The expected number of new cases of an infection caused by an infected individual, in a population consisting of susceptible contacts only.
The transmission of infectious disease or pathogens. When transmission is within the same species, the mode can be horizontal or vertical (INFECTIOUS DISEASE TRANSMISSION, VERTICAL).
Sudden increase in the incidence of a disease. The concept includes EPIDEMICS and PANDEMICS.
Sudden outbreaks of a disease in a country or region not previously recognized in that area, or a rapid increase in the number of new cases of a previous existing endemic disease. Epidemics can also refer to outbreaks of disease in animal or plant populations.
Theoretical representations that simulate the behavior or activity of systems, processes, or phenomena. They include the use of mathematical equations, computers, and other electronic equipment.
An acute viral infection in humans involving the respiratory tract. It is marked by inflammation of the NASAL MUCOSA; the PHARYNX; and conjunctiva, and by headache and severe, often generalized, myalgia.
Theoretical representations that simulate the behavior or activity of biological processes or diseases. For disease models in living animals, DISEASE MODELS, ANIMAL is available. Biological models include the use of mathematical equations, computers, and other electronic equipment.
Statistical formulations or analyses which, when applied to data and found to fit the data, are then used to verify the assumptions and parameters used in the analysis. Examples of statistical models are the linear model, binomial model, polynomial model, two-parameter model, etc.
Insects that transmit infective organisms from one host to another or from an inanimate reservoir to an animate host.
The total process by which organisms produce offspring. (Stedman, 25th ed)
Computer-based representation of physical systems and phenomena such as chemical processes.
Programs of surveillance designed to prevent the transmission of disease by any means from person to person or from animal to man.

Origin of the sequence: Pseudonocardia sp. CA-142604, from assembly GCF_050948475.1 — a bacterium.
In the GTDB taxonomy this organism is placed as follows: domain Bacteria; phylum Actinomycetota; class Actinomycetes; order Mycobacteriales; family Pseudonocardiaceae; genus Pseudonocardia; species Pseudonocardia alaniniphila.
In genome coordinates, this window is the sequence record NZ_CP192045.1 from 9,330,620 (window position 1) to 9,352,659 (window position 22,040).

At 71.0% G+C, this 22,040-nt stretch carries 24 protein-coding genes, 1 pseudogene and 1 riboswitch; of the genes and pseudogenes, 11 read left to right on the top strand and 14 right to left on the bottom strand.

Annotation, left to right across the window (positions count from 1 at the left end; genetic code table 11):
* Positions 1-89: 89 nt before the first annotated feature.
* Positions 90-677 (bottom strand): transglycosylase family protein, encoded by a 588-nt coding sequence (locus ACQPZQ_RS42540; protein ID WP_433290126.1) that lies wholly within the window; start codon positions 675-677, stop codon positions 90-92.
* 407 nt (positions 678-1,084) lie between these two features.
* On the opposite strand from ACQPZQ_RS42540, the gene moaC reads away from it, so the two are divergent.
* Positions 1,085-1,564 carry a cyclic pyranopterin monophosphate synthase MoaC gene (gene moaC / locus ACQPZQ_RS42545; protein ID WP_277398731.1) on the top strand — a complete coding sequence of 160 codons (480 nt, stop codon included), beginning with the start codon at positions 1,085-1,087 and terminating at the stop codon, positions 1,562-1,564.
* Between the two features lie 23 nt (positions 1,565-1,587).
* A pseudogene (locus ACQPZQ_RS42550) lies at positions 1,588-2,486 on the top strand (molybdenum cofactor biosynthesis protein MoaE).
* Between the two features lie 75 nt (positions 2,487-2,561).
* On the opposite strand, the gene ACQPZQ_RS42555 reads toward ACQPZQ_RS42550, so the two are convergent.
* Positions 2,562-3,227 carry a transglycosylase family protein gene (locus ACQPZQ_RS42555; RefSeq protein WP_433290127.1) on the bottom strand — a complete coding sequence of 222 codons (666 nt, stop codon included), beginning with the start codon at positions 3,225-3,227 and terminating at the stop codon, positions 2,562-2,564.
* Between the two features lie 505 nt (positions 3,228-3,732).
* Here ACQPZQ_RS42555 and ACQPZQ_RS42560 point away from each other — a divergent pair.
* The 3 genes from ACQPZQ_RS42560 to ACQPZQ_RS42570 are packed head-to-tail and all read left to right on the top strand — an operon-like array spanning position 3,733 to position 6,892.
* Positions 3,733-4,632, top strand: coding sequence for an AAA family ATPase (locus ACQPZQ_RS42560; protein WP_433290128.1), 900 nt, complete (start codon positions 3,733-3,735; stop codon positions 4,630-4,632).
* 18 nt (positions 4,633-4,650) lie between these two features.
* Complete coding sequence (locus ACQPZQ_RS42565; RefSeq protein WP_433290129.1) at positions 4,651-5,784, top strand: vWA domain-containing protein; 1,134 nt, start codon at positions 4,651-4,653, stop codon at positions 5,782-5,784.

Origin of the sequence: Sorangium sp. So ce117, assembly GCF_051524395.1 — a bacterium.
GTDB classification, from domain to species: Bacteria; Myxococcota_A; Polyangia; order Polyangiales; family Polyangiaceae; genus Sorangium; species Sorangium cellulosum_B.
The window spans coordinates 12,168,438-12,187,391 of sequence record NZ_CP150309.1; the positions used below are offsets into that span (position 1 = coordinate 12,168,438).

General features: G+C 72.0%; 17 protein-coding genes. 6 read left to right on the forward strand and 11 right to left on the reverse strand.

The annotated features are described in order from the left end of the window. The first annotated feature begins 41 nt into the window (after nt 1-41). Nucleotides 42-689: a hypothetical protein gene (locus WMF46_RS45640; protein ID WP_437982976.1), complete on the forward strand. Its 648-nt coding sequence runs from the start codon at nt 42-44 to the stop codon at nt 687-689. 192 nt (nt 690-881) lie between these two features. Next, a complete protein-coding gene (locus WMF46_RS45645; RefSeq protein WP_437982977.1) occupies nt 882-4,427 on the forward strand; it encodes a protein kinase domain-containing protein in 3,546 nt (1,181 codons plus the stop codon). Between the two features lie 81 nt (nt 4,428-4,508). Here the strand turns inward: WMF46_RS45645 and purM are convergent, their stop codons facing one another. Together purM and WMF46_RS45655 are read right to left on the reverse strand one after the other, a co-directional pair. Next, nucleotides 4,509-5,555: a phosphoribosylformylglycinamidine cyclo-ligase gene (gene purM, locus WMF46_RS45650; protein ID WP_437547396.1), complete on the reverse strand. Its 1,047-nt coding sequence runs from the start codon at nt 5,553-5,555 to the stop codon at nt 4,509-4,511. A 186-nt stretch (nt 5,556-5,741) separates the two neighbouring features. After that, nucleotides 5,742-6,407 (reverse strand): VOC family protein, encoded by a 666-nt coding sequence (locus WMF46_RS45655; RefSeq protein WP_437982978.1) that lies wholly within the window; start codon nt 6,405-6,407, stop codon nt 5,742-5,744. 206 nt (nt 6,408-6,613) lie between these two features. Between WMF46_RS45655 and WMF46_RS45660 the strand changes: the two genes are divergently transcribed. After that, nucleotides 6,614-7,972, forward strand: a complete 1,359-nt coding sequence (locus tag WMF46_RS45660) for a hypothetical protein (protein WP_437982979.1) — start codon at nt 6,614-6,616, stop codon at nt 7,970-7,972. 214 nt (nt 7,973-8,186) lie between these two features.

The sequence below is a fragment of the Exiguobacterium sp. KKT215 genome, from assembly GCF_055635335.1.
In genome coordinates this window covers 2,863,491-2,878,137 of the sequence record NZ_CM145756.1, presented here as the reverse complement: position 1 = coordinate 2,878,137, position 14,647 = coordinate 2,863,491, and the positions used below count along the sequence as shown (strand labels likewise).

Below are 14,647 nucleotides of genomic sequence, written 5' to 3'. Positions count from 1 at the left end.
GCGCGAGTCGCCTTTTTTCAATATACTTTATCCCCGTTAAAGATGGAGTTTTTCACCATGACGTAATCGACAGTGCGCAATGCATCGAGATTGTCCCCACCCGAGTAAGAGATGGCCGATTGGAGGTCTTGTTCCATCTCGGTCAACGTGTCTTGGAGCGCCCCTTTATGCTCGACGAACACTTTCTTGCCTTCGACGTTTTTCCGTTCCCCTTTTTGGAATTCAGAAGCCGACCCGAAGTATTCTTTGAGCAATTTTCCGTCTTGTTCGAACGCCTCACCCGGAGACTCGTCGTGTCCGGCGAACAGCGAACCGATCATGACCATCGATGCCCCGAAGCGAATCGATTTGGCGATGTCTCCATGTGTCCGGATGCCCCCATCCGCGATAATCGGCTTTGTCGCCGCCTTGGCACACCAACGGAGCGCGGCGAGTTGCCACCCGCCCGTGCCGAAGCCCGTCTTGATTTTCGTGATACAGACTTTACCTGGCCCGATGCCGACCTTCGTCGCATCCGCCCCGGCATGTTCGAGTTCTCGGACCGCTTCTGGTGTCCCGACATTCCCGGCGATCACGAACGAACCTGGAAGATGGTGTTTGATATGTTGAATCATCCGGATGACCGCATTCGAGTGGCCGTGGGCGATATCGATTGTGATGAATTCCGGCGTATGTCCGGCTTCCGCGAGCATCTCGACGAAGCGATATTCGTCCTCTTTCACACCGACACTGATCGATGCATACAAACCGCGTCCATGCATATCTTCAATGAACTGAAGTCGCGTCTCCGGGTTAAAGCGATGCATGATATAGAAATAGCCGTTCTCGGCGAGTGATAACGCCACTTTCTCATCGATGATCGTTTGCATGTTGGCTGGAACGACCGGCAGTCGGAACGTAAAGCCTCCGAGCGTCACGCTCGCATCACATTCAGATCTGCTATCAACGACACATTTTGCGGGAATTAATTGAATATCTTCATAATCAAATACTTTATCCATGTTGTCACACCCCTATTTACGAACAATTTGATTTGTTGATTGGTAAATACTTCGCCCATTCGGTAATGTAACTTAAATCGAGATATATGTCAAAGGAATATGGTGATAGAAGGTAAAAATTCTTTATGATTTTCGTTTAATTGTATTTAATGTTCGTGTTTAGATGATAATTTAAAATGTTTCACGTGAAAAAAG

The pattern of any process, or the interrelationship of phenomena, which affects growth or change within a population.
Restriction of freedom of movement of individuals who have been exposed to infectious or communicable disease in order to prevent its spread; a period of detention of vessels, vehicles, or travelers coming from infected or suspected places; and detention or isolation on account of suspected contagion. It includes government regulations on the detention of animals at frontiers or ports of entrance for the prevention of infectious disease, through a period of isolation before being allowed to enter a country. (From Dorland, 28th ed & Black's Veterinary Dictionary, 17th ed)
A subtype of INFLUENZA A VIRUS with the surface proteins hemagglutinin 1 and neuraminidase 1. The H1N1 subtype was responsible for the Spanish flu pandemic of 1918.
Epidemics of infectious disease that have spread to many countries, often more than one continent, and usually affecting a large number of people.
Elements of limited time intervals, contributing to particular results or situations.
Divisions of the year according to some regularly recurrent phenomena usually astronomical or climatic. (From McGraw-Hill Dictionary of Scientific and Technical Terms, 6th ed)
A genus of trematode flukes belonging to the family Schistosomatidae. There are over a dozen species. These parasites are found in man and other mammals. Snails are the intermediate hosts.
A species of trematode blood flukes of the family Schistosomatidae. It is common in the Nile delta. The intermediate host is the planorbid snail. This parasite causes schistosomiasis mansoni and intestinal bilharziasis.
Works containing information articles on subjects in every field of knowledge, usually arranged in alphabetical order, or a similar work limited to a special field or subject. (From The ALA Glossary of Library and Information Science, 1983)
A live VACCINIA VIRUS vaccine of calf lymph or chick embryo origin, used for immunization against smallpox. It is now recommended only for laboratory workers exposed to smallpox virus. Certain countries continue to vaccinate those in the military service. Complications that result from smallpox vaccination include vaccinia, secondary bacterial infections, and encephalomyelitis. (Dorland, 28th ed)
Shortened forms of written words or phrases used for brevity.
The behavior and interactions of matter and energy in outer space.
A procedure consisting of a sequence of algebraic formulas and/or logical steps to calculate or determine a given task.
Mathematical procedure that transforms a number of possibly correlated variables into a smaller number of uncorrelated variables called principal components.
A physical property showing different values in relation to the direction in or along which the measurement is made. The physical property may be with regard to thermal or electric conductivity or light refraction. In crystallography, it describes crystals whose index of refraction varies with the direction of the incident light. It is also called acolotropy and colotropy. The opposite of anisotropy is isotropy wherein the same values characterize the object when measured along axes in all directions.
Time period from 1801 through 1900 of the common era.